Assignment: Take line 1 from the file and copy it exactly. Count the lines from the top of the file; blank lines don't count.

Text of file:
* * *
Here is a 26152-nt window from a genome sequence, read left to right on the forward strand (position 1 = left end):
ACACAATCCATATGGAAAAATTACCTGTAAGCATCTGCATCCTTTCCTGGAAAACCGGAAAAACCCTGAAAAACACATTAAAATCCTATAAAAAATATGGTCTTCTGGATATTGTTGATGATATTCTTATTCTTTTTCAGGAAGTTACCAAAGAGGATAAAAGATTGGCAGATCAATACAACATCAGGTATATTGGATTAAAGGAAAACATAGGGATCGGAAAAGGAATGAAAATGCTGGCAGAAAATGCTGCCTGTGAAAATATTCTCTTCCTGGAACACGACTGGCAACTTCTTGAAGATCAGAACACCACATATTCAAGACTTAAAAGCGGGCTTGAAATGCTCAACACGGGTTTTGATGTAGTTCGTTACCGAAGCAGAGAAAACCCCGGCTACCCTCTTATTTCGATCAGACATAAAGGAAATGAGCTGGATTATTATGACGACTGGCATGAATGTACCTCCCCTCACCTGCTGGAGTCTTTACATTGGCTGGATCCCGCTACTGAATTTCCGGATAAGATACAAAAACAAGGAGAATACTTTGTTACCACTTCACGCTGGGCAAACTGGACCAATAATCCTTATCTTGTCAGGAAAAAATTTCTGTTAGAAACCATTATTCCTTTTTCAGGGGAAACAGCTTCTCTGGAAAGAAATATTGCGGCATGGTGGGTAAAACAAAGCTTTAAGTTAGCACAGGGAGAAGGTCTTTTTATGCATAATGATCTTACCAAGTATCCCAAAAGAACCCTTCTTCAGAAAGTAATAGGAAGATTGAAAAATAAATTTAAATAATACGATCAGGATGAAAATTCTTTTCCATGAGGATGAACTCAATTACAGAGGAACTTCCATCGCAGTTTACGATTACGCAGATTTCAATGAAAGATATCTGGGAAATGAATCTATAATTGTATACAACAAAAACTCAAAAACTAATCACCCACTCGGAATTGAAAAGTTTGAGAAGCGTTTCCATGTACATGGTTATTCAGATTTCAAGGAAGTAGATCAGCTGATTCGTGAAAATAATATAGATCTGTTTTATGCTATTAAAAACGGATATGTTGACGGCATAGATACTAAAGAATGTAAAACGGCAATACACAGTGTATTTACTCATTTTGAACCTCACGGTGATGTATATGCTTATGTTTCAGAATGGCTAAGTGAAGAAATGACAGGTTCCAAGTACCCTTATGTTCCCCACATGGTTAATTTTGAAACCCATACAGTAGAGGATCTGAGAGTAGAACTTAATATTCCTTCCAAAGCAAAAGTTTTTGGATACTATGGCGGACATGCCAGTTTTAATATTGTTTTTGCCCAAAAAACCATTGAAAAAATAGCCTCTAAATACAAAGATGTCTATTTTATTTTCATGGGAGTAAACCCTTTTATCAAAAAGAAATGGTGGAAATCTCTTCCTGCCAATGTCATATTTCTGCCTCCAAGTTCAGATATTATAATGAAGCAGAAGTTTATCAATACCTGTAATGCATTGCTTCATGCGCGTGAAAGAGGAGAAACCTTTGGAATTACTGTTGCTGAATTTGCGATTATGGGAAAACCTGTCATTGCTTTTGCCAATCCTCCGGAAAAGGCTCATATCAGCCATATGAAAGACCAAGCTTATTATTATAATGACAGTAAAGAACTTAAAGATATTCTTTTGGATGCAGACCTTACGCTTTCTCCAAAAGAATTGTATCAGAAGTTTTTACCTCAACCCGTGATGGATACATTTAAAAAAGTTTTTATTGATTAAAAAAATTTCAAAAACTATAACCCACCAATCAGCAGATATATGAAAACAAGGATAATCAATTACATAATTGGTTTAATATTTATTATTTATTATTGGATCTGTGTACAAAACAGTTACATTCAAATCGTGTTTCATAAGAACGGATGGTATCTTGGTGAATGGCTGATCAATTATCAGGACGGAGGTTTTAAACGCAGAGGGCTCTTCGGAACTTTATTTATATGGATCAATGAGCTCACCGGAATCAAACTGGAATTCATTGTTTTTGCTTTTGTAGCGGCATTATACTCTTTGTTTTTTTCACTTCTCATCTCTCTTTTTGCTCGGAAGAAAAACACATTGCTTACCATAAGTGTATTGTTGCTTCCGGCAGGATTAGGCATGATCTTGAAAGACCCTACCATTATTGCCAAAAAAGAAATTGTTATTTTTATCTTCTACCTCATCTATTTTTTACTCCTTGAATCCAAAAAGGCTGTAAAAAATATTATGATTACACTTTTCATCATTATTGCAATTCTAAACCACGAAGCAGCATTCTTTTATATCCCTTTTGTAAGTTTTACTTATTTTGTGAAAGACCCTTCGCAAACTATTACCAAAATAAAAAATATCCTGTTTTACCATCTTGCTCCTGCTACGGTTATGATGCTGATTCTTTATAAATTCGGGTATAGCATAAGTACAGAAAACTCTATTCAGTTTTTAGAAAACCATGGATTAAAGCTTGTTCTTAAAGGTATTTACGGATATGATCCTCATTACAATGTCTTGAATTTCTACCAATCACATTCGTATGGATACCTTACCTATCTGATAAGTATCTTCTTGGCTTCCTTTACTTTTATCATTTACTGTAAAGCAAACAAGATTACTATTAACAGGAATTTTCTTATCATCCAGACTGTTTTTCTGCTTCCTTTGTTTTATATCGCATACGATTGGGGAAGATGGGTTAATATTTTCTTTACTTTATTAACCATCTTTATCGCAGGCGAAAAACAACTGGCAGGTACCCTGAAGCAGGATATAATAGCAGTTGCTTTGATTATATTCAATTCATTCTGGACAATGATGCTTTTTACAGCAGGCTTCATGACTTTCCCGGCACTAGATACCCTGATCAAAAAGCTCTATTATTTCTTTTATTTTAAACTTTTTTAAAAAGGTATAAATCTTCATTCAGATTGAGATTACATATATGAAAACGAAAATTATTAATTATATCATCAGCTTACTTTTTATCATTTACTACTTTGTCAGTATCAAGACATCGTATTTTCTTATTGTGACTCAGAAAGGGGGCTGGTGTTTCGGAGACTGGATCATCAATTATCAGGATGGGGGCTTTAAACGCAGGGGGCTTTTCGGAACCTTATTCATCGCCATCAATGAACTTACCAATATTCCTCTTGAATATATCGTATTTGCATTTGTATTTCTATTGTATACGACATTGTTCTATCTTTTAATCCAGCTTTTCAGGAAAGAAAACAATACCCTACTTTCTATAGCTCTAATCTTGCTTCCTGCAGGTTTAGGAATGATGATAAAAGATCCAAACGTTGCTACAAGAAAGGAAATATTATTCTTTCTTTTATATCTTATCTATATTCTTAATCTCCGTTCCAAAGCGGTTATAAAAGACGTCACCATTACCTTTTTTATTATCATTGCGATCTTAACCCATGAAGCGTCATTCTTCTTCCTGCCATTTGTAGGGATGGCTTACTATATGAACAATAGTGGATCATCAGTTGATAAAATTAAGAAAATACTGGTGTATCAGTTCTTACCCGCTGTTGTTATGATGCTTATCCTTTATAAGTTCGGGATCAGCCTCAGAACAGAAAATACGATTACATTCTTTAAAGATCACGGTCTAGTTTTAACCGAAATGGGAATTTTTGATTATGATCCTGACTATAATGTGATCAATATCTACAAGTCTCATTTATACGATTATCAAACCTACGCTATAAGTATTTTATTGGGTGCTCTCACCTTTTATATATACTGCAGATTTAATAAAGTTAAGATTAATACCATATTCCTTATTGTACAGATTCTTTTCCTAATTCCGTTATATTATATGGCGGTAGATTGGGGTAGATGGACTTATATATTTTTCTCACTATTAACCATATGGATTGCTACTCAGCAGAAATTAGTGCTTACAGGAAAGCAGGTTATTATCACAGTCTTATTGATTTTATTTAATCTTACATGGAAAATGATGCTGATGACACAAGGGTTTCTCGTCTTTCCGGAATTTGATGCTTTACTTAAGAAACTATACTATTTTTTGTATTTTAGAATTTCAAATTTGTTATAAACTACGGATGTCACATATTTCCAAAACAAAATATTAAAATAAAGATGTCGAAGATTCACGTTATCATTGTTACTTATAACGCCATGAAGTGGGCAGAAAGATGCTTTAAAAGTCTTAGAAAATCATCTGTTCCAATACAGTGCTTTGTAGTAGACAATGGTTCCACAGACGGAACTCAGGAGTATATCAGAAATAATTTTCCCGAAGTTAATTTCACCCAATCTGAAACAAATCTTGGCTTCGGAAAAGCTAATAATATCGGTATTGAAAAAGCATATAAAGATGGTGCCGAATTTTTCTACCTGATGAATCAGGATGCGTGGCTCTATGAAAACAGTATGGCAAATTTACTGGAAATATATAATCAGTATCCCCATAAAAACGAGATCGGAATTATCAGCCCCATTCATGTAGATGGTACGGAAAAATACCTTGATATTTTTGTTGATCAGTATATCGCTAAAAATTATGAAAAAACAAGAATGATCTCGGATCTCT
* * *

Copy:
Here is a 26152-nt window from a genome sequence, read left to right on the forward strand (position 1 = left end):